Among them, Proof passed into the function proves that inputData includes the following data:
HeaderNumber: header of checkpoint block containing withdraw transaction
BlockProof: prove that the block header in the sub chain is the leaf node of the submitted merkle root
BlockNumber: the block number containing withdraw transaction on the sub chain
BlockTime: block timestamp of withdraw transaction
TxRoot: root value of block transaction tree
ReceiptRoot: root value of the block receipt tree
Receipt: receipt of withdraw transaction
ReceiptProof: Merck certificate of withdraw transaction receipt
BranchMask: the 32 bit receipt path in the receipt tree
ReceiptLogIndex: the log index read from the receipt tree
The following is the core logic of the function, which mainly includes three parts: the first part is to verify the validity of the withdraw transaction receipt, the second part is to verify whether the checkpoint contains the transaction block, and the third part is to call the exitTokens() function in the predicate contract to send the locked token to the user.
4. Take the ERC20Predicate contract as an example, that is, after decoding the number of tokens for the receiver, sender and sender from the log, the given number of tokens will be sent to the user.
According to the source code analysis of PoS Bridge's cross chain messaging process, the function calls of the whole process can only be called by the role designated by the verifier, so the cross chain security is only guaranteed by PoS (notary).
4 Cross chain messaging - Plasma Bridge
Plasma Bridge also includes two functions: Deposit and Withdrawings. The specific process is shown in the following figure:
Polygon Plasma is slightly different from the Bitcoin Plasma MVP implementation introduced in the first article of our cross chain bridge series, which mainly uses the Plasma MoreVP based on the account model. Compared with Plasma, this algorithm is mainly improved in the withdraw part.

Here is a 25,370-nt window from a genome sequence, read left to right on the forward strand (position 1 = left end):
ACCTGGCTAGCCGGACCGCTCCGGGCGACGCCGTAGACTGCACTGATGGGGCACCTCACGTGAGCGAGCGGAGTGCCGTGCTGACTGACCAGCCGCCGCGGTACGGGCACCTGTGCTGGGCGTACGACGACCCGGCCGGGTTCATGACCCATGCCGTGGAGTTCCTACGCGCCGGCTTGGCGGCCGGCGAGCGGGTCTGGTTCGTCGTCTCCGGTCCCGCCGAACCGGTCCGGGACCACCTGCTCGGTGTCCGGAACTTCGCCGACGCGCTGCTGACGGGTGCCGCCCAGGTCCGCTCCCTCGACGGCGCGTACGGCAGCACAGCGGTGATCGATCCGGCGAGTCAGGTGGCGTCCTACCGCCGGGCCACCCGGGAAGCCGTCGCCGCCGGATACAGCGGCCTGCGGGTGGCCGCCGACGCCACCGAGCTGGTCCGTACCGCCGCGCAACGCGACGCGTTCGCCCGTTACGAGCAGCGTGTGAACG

Since the token transmission of ERC20 and ERC721 is realized through an event log similar to Bitcoin UTXO, let's first introduce this event:
Input1: sender's account balance before transfer
Input2: receiver's account balance before transfer
Output1: sender's account balance after transfer
Output2: receiver's account balance after transfer
Secondly, since the original Plasma MVP blocks are generated by a single operator or a few block producers, there are two attack scenarios on Polygon:
Operators do evil:
Previous article（《Cross chain bridge safety review: What inspiration does Nomad decentralized robbery give us?》）It is mentioned that when a user's transaction is packaged as a Plasma block by the Operator, there is a problem of the unavailability of the off chain data. Therefore, if the user exits from an older transaction during an exit transaction, the operator can use its latest transaction to challenge the user, and the challenge will succeed. At the same time, since the PoS checkpoint mechanism is used in Plasma, if the operator colludes with the verifier to do evil, it can even forge some state transitions and submit them to Ethereum.
Users do evil:
After the user initiates an exit transaction, he/she continues to spend tokens on Polygon, similar to the cross chain double flowers.